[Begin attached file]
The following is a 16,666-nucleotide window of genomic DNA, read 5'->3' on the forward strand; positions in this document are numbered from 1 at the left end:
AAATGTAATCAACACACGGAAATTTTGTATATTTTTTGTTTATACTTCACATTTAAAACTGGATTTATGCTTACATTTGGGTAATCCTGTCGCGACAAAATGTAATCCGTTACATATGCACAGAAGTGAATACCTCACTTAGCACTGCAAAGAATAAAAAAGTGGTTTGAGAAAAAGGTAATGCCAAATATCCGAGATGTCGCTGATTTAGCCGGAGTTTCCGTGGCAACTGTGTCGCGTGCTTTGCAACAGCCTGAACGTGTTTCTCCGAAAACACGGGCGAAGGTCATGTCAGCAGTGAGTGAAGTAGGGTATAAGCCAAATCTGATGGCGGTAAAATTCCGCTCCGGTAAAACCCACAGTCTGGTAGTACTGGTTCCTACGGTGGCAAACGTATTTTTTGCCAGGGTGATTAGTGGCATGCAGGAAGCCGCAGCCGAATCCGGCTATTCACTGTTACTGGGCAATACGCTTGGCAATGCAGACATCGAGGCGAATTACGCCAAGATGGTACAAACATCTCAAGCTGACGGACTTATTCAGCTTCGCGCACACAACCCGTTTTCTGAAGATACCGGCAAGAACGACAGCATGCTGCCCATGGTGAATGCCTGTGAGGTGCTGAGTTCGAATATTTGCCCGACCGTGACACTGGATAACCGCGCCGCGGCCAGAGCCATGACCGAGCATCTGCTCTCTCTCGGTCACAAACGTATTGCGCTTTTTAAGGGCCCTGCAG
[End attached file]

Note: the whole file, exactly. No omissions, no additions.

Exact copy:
The following is a 16,666-nucleotide window of genomic DNA, read 5'->3' on the forward strand; positions in this document are numbered from 1 at the left end:
AAATGTAATCAACACACGGAAATTTTGTATATTTTTTGTTTATACTTCACATTTAAAACTGGATTTATGCTTACATTTGGGTAATCCTGTCGCGACAAAATGTAATCCGTTACATATGCACAGAAGTGAATACCTCACTTAGCACTGCAAAGAATAAAAAAGTGGTTTGAGAAAAAGGTAATGCCAAATATCCGAGATGTCGCTGATTTAGCCGGAGTTTCCGTGGCAACTGTGTCGCGTGCTTTGCAACAGCCTGAACGTGTTTCTCCGAAAACACGGGCGAAGGTCATGTCAGCAGTGAGTGAAGTAGGGTATAAGCCAAATCTGATGGCGGTAAAATTCCGCTCCGGTAAAACCCACAGTCTGGTAGTACTGGTTCCTACGGTGGCAAACGTATTTTTTGCCAGGGTGATTAGTGGCATGCAGGAAGCCGCAGCCGAATCCGGCTATTCACTGTTACTGGGCAATACGCTTGGCAATGCAGACATCGAGGCGAATTACGCCAAGATGGTACAAACATCTCAAGCTGACGGACTTATTCAGCTTCGCGCACACAACCCGTTTTCTGAAGATACCGGCAAGAACGACAGCATGCTGCCCATGGTGAATGCCTGTGAGGTGCTGAGTTCGAATATTTGCCCGACCGTGACACTGGATAACCGCGCCGCGGCCAGAGCCATGACCGAGCATCTGCTCTCTCTCGGTCACAAACGTATTGCGCTTTTTAAGGGCCCTGCAG